The family recently completed an 86-foot by 200-foot compost bedded pack barn. The new edition to the farm will allow the Gunters to house and feed 100 cows, while creating compost that can be used to fertilize the farm’s fields and pastures.

“There’s a few in Missouri, but not many,” David said. “We spread the sawdust about a foot deep and at least once a day, we till it until the manure is back down in the pack and let that start composting. It will eventually get about 3 to 4 feet deep, and when it gets to a certain moisture level, you haul it out and it will be fertilizer.”

The compost, Lloyd explained, will help increase the organic matter of their pastures and fields, and increase soil fertility.

The facility, which features covered feeding alley, state-of-the art fans, automatic LED lighting, a flush cleaning system, three waterers (which can be easily dumped and cleaned), a back scratcher and a row of freestall stantions that will aid in animal health.

“All of the electric lights here can run on a single 10 amp breaker,” Lloyd said, which will be a tremendous cost savings for the farm’s electricity costs.

David added that having feed under cover will also help optimize usage.

“Right now, we’re putting their feed, which is corn silage and alfalfa, on the ground and I know we’re wasting half of it, at least,” he explained. “They aren’t going to waste feed with this, so we hope that will help pay for some of this too.”

Because it’s protected from the elements, any feed left over can be removed from the feeding area, remixed and fed to dry cows or heifers.

The barn will also increase cow comfort. By increasing cow comfort, the Gunters hope to increase each cow’s production level, maybe as much as 10 pounds per animal, per day.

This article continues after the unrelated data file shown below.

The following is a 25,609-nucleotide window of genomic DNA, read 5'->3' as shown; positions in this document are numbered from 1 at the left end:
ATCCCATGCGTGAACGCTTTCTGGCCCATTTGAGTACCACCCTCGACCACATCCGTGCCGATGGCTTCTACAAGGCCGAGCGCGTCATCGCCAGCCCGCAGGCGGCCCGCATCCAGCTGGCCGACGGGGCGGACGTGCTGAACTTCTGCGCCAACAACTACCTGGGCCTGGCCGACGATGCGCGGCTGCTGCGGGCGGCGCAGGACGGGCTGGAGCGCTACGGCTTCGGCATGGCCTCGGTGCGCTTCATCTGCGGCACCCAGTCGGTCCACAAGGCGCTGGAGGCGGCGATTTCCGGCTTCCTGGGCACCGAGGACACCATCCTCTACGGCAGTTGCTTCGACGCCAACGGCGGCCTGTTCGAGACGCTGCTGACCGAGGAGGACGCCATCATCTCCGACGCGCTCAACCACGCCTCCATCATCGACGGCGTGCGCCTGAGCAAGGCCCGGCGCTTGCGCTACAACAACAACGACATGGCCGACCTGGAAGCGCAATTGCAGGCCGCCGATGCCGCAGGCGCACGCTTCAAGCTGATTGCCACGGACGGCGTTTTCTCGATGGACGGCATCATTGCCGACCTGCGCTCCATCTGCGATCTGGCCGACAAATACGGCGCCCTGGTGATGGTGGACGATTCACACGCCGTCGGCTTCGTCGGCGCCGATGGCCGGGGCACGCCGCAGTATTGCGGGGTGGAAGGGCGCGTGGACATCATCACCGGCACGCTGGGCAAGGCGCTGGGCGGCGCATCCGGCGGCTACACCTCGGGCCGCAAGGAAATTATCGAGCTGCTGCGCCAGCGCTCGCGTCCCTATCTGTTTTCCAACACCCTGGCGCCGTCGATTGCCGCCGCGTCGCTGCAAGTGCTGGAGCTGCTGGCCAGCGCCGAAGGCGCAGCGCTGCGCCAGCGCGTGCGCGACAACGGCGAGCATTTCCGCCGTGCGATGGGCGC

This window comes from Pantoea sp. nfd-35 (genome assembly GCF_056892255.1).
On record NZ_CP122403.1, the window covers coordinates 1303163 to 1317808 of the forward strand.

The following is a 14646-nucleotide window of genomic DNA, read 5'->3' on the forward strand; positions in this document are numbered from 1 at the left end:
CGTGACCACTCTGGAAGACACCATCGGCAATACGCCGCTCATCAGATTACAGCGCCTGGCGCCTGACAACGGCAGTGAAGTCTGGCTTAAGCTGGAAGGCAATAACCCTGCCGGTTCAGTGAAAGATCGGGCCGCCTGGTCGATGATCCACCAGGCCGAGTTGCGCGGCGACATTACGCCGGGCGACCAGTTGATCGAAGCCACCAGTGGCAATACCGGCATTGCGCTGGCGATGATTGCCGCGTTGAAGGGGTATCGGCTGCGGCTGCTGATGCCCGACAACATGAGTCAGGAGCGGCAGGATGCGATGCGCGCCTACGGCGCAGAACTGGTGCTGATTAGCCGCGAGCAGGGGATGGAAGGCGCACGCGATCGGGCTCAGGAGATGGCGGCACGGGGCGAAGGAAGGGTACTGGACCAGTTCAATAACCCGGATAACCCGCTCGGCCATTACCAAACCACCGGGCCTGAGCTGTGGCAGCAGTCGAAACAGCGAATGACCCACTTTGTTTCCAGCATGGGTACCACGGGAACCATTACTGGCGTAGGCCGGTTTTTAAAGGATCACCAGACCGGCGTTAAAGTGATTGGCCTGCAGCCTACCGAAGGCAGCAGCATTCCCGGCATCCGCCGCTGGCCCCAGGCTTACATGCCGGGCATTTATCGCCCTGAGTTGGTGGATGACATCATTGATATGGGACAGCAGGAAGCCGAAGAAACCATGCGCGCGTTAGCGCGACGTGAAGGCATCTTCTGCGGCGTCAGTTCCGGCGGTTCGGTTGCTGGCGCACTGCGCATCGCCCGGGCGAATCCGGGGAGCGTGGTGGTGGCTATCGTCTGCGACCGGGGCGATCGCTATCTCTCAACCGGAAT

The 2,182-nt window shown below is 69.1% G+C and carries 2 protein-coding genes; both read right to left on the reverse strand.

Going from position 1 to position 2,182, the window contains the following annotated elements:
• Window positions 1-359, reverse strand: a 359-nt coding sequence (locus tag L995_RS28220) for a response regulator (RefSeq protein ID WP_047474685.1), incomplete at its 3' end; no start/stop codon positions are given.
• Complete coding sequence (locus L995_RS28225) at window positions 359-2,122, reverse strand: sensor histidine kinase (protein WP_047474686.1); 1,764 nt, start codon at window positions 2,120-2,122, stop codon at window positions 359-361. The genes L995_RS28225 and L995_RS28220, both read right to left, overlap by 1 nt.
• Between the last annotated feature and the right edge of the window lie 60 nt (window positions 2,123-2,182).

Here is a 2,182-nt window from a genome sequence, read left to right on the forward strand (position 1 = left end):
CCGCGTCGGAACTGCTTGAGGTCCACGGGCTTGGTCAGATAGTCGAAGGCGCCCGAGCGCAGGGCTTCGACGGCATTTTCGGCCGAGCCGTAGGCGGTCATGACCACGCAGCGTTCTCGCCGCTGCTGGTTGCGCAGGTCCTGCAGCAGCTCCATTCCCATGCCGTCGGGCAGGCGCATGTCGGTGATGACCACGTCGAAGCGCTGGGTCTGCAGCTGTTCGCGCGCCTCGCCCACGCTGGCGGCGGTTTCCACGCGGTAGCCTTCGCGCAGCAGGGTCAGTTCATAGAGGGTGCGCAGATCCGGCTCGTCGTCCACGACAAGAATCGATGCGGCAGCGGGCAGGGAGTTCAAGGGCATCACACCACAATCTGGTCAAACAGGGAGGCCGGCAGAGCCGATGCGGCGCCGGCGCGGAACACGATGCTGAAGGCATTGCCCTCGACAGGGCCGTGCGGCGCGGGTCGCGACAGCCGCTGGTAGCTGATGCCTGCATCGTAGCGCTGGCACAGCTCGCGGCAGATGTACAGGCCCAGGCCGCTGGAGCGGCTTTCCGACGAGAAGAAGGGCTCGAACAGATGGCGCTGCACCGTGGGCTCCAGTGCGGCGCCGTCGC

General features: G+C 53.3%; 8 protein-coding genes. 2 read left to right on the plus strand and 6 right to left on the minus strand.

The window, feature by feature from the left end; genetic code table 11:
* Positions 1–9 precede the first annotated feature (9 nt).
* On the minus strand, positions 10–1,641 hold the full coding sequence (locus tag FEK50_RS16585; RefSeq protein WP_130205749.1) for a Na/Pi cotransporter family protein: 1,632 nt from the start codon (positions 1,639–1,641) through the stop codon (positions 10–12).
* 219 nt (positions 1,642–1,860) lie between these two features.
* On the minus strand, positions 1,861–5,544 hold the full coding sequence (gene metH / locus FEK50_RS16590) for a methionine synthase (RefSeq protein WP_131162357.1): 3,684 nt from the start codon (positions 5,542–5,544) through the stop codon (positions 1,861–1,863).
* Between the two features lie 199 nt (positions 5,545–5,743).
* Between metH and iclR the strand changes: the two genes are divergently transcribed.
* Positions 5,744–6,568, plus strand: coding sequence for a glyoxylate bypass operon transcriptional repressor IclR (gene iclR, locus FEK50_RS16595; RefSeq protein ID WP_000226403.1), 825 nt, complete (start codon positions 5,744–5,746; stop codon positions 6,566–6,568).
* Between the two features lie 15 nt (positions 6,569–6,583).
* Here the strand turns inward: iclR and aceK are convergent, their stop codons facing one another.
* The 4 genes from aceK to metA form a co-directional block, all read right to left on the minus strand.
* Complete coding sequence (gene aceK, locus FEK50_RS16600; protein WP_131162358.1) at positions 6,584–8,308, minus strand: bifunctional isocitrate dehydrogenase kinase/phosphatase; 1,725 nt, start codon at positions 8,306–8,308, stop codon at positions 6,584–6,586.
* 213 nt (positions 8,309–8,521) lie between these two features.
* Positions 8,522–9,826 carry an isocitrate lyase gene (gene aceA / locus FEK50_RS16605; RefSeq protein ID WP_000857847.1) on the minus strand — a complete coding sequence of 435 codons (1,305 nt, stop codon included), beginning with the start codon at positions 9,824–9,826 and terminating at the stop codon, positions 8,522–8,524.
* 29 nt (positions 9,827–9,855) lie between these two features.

“There’s 100-square foot for each cow, so that they aren’t cramped,” David explained. “A lot of people ask why we didn’t build a new milking parlor, instead of a barn. With this, the cows will help build our parlor. We take care of our cows before we take care of themselves.”

“We want to make sure we take care of our cattle, and we want to show people that we do take care of our cattle because they take care of us,” Lloyd said. “Our older barns were needing to come down and that’s another reason why we did this. Hopefully, in a few years, we can replace the dairy barn.”

Lloyd said they still may pasture their cows during certain times of the year.

“We want happy cows,” he said. “Happy cows give more milk.”

While some dairy producers are shuttering their milking parlors, the Gunters are looking for new ways to keep their family operation growing.

“I’m old-fashioned, but I’m not old-fashioned enough that I can’t give in to new technology,” Lloyd said. “It takes me a while to learn it, but we need to look at things to make our cows happy, content and give more milk. The end result is to have the cows giving more milk, which will make our life better. This is our livelihood, how we make our living.”

Lloyd and Jane give credit to David for their new facility, but the younger Gunter has more goals on the horizon for the farm.

“Robotic milkers,” David said with a smile. Turner-CrawfordMissouri NeighborsNeighborsConway,corn maze,Dairy,Gunter Farms,Jane Gunter,Lloyd Gunter,Missouri,pumpkin patch,Webster CountyThe Gunter family promotes the dairy industry and agriculture by offering a corn maze and pumpkin patch Each October for the last 17 years, the Lloyd and Jane Gunter family has opened their farm to visitors for a little fall fun – and to educate them about the dairy industry. Gunter...The Ozarks' most read farm newspaper, reaching more than 58,000 readers in Missouri, Arkansas and Oklahoma